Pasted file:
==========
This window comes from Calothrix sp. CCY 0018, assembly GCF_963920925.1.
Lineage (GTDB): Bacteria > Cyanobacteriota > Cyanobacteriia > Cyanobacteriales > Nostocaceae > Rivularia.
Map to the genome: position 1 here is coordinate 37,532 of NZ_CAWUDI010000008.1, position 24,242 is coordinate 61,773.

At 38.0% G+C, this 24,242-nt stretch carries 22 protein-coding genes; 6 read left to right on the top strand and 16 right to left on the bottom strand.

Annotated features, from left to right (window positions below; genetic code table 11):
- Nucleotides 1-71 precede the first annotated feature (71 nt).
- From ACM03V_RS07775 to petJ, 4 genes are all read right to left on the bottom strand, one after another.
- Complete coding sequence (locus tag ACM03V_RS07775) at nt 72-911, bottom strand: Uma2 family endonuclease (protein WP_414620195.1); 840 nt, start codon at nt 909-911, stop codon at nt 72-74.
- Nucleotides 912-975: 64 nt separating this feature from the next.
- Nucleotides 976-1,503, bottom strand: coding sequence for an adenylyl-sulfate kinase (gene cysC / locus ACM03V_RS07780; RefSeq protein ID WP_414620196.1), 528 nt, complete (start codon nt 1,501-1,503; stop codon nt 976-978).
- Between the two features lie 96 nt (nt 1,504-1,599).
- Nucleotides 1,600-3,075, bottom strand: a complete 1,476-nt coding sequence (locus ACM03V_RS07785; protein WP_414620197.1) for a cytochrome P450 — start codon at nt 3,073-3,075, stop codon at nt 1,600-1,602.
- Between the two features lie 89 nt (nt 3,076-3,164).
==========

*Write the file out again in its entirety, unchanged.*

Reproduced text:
This window comes from Calothrix sp. CCY 0018, assembly GCF_963920925.1.
Lineage (GTDB): Bacteria > Cyanobacteriota > Cyanobacteriia > Cyanobacteriales > Nostocaceae > Rivularia.
Map to the genome: position 1 here is coordinate 37,532 of NZ_CAWUDI010000008.1, position 24,242 is coordinate 61,773.

At 38.0% G+C, this 24,242-nt stretch carries 22 protein-coding genes; 6 read left to right on the top strand and 16 right to left on the bottom strand.

Annotated features, from left to right (window positions below; genetic code table 11):
- Nucleotides 1-71 precede the first annotated feature (71 nt).
- From ACM03V_RS07775 to petJ, 4 genes are all read right to left on the bottom strand, one after another.
- Complete coding sequence (locus tag ACM03V_RS07775) at nt 72-911, bottom strand: Uma2 family endonuclease (protein WP_414620195.1); 840 nt, start codon at nt 909-911, stop codon at nt 72-74.
- Nucleotides 912-975: 64 nt separating this feature from the next.
- Nucleotides 976-1,503, bottom strand: coding sequence for an adenylyl-sulfate kinase (gene cysC / locus ACM03V_RS07780; RefSeq protein ID WP_414620196.1), 528 nt, complete (start codon nt 1,501-1,503; stop codon nt 976-978).
- Between the two features lie 96 nt (nt 1,504-1,599).
- Nucleotides 1,600-3,075, bottom strand: a complete 1,476-nt coding sequence (locus ACM03V_RS07785; protein WP_414620197.1) for a cytochrome P450 — start codon at nt 3,073-3,075, stop codon at nt 1,600-1,602.
- Between the two features lie 89 nt (nt 3,076-3,164).